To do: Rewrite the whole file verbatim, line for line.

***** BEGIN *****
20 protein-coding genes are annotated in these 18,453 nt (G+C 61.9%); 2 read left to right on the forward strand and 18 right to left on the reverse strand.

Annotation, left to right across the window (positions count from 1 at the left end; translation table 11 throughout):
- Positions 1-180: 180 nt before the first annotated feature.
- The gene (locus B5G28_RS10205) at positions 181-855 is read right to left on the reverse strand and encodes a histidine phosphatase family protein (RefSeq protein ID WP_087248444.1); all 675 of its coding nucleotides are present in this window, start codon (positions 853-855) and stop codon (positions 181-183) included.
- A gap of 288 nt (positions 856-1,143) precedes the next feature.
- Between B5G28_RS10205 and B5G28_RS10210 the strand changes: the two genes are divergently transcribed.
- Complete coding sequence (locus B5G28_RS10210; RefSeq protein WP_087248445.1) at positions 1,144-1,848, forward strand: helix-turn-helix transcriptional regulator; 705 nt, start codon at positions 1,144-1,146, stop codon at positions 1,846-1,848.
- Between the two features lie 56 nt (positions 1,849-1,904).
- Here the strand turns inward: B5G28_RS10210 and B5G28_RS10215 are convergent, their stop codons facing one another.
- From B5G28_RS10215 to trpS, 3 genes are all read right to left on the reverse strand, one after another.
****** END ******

20 protein-coding genes are annotated in these 18,453 nt (G+C 61.9%); 2 read left to right on the forward strand and 18 right to left on the reverse strand.

Annotation, left to right across the window (positions count from 1 at the left end; translation table 11 throughout):
- Positions 1-180: 180 nt before the first annotated feature.
- The gene (locus B5G28_RS10205) at positions 181-855 is read right to left on the reverse strand and encodes a histidine phosphatase family protein (RefSeq protein ID WP_087248444.1); all 675 of its coding nucleotides are present in this window, start codon (positions 853-855) and stop codon (positions 181-183) included.
- A gap of 288 nt (positions 856-1,143) precedes the next feature.
- Between B5G28_RS10205 and B5G28_RS10210 the strand changes: the two genes are divergently transcribed.
- Complete coding sequence (locus B5G28_RS10210; RefSeq protein WP_087248445.1) at positions 1,144-1,848, forward strand: helix-turn-helix transcriptional regulator; 705 nt, start codon at positions 1,144-1,146, stop codon at positions 1,846-1,848.
- Between the two features lie 56 nt (positions 1,849-1,904).
- Here the strand turns inward: B5G28_RS10210 and B5G28_RS10215 are convergent, their stop codons facing one another.
- From B5G28_RS10215 to trpS, 3 genes are all read right to left on the reverse strand, one after another.